The horse looks to his rider to set the tone—be it relaxed or tense; confident or insecure; leader or follower. It would be unreasonable to say you should never to have any fear or anxiety; that’s impossible. But what is possible, is not to let that emotion creep into your body language and your actions and succumb to the paralysis it can cause. Having good mental discipline and an awareness of your posture, your body language, your eyes and your breathing, will help settle your horse and give him more confidence in you.
To be a strong and confident leader for your horse, you need to develop a presumptive quality in your demeanor—presume everything will go well, presume your horse will respond as he is trained to do, presume that your horse agrees you are the one in charge and that you have complete control. Horses really dig that kind of strong leadership.
Set a positive tone for the ride-- visualize the best outcome; keep your eyes engaged and ride with a destination in mind—be a proactive rider, not one that devolves into a clenching, gasping, red-faced mess. When things go awry, ride forward—go somewhere—take action—redirect your horse. Don’t pull back, clench the reins and try to stop the ride and get off.
When something scary happens on your ride, divert attention rather than focus on the scary thing. Perfect the art of shifting gears and doing something else, not stopping in paralysis. Riding forward is usually better than stopping since forward motion is the basis of all training. Since horses are flight animals, they generally respond better when they are moving than when forward motion is inhibited. When a horse is anxious, it’s generally easier to control the forward motion of the horse than it is to stop all motion and try and contain it.
Look around, find a destination and ride there. Ask the horse to move forward then direct that movement. Throw in some turns and changes of direction to establish even more control. Be a pro-active rider in times of stress, not a victim.
Be Prepared but Relaxed
When you have the riding skills and mental skills you need to control a horse in almost any situation, it will give you great confidence. This has a positive effect on your horse as well, because when you are confident in yourself, your horse feels more confident in you too. When you have confidence in yourself, your horse is far less likely to challenge your authority (see the comments above on being presumptive). The riding and mental skills needed, include having a balanced position in the saddle with an anchored seat, keeping your eyes up and focused on your environment and staying objectively aware of your horse, breathing deeply and rhythmically, and knowing effective emergency stopping techniques.
Beyond basic riding position (ear-shoulder-hip-heel alignment), having a deep and anchored seat means that you are sitting back, weighted in your heels, your lower back is in a “J” shape and your joints are loose and relaxed. From this position, almost nothing can get you off the horse. But fear and anxiety will do the opposite to your position if you allow it—your back hollows, you perch forward, your heels come up, your joints stiffen (causing you to bounce and your horse to hollow his back and throw his head up), you clench the reins and pull yourself even more forward—all of this is transmitting fear and panic to your horse.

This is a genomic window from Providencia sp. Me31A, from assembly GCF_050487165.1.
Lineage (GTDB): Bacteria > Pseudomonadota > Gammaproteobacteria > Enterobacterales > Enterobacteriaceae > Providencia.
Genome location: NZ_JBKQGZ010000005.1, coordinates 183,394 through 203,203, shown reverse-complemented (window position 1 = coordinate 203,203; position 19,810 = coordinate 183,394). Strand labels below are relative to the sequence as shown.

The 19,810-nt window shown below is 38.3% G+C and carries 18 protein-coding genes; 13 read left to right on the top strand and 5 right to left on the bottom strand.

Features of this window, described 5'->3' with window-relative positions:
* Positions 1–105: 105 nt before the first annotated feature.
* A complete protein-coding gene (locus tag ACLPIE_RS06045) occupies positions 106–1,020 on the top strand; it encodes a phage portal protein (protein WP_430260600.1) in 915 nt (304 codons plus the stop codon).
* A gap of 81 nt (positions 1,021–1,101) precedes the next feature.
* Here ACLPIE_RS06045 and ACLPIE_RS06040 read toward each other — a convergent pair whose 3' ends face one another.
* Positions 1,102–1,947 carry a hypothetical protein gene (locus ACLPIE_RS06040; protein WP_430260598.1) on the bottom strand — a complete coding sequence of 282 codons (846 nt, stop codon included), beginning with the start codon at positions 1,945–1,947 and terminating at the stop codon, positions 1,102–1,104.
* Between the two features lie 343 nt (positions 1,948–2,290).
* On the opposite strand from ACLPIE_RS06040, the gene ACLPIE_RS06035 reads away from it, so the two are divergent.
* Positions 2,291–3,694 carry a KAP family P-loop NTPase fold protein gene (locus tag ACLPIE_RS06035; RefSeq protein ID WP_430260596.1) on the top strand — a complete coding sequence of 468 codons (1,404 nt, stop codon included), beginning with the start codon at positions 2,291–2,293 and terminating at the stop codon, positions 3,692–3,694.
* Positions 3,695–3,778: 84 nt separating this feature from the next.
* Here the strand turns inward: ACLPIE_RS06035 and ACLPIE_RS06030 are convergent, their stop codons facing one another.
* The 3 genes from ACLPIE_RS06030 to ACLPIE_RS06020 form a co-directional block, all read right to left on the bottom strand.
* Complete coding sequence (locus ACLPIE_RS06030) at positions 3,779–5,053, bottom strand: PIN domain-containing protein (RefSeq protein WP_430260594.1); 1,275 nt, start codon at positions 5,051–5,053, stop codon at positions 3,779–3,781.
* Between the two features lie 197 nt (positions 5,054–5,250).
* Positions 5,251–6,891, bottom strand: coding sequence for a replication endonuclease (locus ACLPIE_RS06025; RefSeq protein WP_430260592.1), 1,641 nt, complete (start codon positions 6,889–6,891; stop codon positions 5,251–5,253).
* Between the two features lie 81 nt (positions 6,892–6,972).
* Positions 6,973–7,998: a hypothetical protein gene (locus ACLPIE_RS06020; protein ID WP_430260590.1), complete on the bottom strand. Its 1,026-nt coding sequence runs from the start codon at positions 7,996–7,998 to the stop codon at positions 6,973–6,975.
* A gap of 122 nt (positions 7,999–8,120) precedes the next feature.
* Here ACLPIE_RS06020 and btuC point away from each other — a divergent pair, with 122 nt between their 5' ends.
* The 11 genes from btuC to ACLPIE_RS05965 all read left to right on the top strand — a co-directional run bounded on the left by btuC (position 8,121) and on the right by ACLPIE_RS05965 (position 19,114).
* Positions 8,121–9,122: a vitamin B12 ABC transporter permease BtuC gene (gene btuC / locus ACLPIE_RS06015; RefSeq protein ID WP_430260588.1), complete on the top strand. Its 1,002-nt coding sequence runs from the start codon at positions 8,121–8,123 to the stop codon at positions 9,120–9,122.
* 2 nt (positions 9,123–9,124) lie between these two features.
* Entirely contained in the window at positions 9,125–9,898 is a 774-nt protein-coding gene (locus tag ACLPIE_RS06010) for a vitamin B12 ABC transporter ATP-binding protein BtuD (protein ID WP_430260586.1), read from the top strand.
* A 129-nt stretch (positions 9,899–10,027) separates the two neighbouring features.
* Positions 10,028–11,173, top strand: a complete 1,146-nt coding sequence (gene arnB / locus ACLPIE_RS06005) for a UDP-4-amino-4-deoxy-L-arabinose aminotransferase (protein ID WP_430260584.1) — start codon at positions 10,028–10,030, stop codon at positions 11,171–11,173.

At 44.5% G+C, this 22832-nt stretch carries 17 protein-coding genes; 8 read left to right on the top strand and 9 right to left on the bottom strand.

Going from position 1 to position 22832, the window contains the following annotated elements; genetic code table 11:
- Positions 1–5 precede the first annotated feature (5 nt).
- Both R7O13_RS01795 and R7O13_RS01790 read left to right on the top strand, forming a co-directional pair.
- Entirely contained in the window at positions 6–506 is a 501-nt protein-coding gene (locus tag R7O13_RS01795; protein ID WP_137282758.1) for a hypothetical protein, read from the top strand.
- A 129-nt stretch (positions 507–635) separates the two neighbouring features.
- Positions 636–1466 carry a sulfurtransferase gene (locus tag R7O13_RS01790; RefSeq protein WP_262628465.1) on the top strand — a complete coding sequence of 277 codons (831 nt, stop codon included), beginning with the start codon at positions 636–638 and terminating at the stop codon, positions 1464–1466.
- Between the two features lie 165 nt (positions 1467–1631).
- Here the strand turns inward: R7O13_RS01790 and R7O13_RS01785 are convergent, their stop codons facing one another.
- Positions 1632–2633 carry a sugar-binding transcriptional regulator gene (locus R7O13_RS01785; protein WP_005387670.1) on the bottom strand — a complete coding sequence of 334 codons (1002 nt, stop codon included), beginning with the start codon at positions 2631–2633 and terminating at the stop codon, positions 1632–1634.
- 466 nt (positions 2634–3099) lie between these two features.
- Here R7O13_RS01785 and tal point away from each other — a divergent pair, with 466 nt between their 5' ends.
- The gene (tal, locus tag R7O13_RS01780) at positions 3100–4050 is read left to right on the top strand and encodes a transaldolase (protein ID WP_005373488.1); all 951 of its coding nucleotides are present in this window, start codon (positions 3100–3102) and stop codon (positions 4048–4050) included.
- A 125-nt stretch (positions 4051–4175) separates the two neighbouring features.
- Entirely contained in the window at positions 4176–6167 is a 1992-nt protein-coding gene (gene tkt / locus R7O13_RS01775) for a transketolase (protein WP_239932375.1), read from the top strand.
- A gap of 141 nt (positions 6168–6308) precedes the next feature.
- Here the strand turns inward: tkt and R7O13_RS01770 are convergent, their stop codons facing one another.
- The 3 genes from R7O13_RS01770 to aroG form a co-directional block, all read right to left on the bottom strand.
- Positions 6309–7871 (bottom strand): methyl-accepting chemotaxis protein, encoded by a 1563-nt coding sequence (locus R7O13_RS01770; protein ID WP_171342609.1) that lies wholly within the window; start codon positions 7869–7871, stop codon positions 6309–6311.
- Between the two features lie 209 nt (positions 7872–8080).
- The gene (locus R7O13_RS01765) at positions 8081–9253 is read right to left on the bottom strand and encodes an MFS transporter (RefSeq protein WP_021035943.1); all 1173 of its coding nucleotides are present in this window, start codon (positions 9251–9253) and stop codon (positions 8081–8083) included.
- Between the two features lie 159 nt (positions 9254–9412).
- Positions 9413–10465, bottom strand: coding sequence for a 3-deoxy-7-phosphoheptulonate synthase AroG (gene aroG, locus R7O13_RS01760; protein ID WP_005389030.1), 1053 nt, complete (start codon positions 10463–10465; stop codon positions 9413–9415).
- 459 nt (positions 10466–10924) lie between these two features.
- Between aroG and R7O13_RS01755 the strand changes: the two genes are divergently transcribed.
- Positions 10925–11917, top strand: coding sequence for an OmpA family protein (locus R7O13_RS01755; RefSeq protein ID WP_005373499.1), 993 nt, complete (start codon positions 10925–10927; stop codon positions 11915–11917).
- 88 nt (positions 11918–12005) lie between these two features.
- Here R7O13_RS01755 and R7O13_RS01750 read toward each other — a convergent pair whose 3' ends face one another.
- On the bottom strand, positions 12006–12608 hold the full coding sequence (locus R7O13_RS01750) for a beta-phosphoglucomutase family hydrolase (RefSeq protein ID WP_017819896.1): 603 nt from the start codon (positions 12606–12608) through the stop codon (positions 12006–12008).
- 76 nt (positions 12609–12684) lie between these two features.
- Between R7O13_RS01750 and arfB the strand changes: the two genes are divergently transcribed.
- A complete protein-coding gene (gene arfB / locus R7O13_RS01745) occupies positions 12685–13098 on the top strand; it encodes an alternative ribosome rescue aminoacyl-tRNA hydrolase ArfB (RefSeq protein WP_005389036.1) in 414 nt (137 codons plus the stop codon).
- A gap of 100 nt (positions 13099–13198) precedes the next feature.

Develop your mental skills so that when the going gets tough, you automatically sit back, round your lower back, get weighted in your heels, keep your eyes up and engaged and your breathing deep. Ride pro-actively and go somewhere!
It’s also important to develop your riding skills and have a full understanding emergency stopping techniques and when to use them. Learn the one-rein stop for times when your horse is acting up or getting a little frisky; however, the one-rein stop should not be used when a horse is bolting because it could cause him to trip and fall. The emergency stopping rein (a/k/a the “pulley” rein) is an important skill that all riders should learn.
The pulley rein is like a one-rein stop, except the outside rein is fixed and locked on the crest of the neck, so it will not cause a turn. When executed properly, the pulley rein generates leverage and will allow the rider to stop any horse on a dime. It’s not often taught because not all instructors/trainers know it and because the practicing of it is hard on the horses. However, if you don’t practice the maneuver, you certainly won’t be able to employ it when your horse is bolting. You can read articles and watch videos about the pulley rein JulieGoodnight.com/Academy.
Awareness, Knowledge and Skill
When it comes to riding horses, nothing gives you more confidence than knowledge and skill. Being aware of your environment, being balanced in the saddle and anchored in your seat, staying in the moment, being aware of your horse’s behavior, riding proactively, with purpose and intent will get you through almost any tricky situation with a horse. Armed with knowledge, skills and mental discipline, you will have the confidence you need to get the job done!
Enjoy the ride!
Trainer and Clinician